This was an exciting room to put together. It is probably because I was a bit unsure as we were working on the room. It felt better than usual when we started to put everything in place and see how well it was working out (not to mention a relief). Luckily I had measured correctly and the furniture tucked in neatly. The dressing table doubles as a bedside table. On ebay, I found two 1970’s chrome mushroom lamps which have a deco look.
I love Clarice Cliff Bizarre Ware pottery from the 20’s and 30’s but the prices are astronomical as she is so collectable.
However, I did have some vases that were made in the same era, obviously copying the look, and they work just as well.
I found a wonderful ottoman with very art deco stepped detail. I love that it is so worn.
The original art deco curtains that I had originally hung in the living room even though they were too small, now hang here and look much better for it. The size is perfect for the window.
I found a geometric patterned net curtain (needed for privacy) and as it was cotton, I could dye it black (with Dylon Machine Dye) which is more in keeping with the colours of the room.
This painting is called "After Peploe" and I bought it at the Bywell Arts Festival a few years ago.
This painting was found on ebay and is from the 1920's. I added a few vintage clothing pieces (you know I cannot resist) and the room is complete.
The only thing I would still like to do in the room is either find or make a fitted bedspread as I think it would look better in this room (the eiderdown could come out when the room is in use and it is chilly).
Although I am not sure I have the skill to make a fitted bedspread, it is a good excuse to head to the fabric shops and have a look at what is out there if I cannot find the right vintage one.
So there you have it. We finished just as the garden was starting to take off and need our attention. All in all, it only took 6 weeks from priming and painting through to completely finished which is quite good going for a complete overhaul. I think it helped that a lot of research and planning had gone on beforehand so that when we were ready to start, almost everything was lined up. It also helped that we had a long Easter weekend and a bank holiday weekend which gave us a few extra days. And of course, I couldn’t have done it without the help and patience of Mr E. It is handy to work on something with someone else, but we were careful that we were not always working in a small space together at the same time. Things remained quite harmonious, thank goodness, and we are still friends.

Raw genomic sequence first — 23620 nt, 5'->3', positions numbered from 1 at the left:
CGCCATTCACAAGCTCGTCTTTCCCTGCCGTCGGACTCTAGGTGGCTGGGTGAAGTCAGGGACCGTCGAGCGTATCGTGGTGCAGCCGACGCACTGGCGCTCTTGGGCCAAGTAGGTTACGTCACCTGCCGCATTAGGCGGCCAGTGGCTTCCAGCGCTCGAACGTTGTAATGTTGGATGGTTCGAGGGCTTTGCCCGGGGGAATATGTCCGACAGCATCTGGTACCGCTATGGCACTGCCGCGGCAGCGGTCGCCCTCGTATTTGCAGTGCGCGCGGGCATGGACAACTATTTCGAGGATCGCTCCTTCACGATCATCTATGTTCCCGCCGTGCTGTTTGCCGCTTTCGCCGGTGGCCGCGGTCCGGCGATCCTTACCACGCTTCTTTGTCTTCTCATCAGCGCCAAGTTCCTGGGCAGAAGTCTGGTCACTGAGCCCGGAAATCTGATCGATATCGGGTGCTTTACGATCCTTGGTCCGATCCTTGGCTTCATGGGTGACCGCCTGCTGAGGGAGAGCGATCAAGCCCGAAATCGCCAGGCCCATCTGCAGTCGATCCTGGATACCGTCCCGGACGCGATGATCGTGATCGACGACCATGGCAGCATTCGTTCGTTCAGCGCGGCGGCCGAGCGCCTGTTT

All photographs by Stephen Egglestone
It has been a while since we had a complete room overhaul to show you, but now we can reveal our new guest bedroom. No longer is it a storage locker or general dumping ground. Now we can have people to stay over and not make them climb over mountains of stuff to get to the bed (it was not at it's worst in this photo. It did get to the point where we couldn't even walk into the room).
But before I reveal all, let us start at the beginning.
This is the room as we viewed it before we bought the house. Like most of the rooms in our house, it had artex textured plasterwork all over the walls and ceiling. It is a small room at only 12 feet square with a window on one wall, a door on another and a chimney breast on the third wall.
Our first task was to chisel all the artex off the walls and take up the carpet. We did find the original wall colour underneath which was a rather bold deep coral colour. The walls would need to be replastered though as they were still quite rough.
You can just see the faint hint of a stepped panel painted in a slightly deeper colour on all the walls. The floors would have been painted around the edge with a large rug in the middle back in 1935.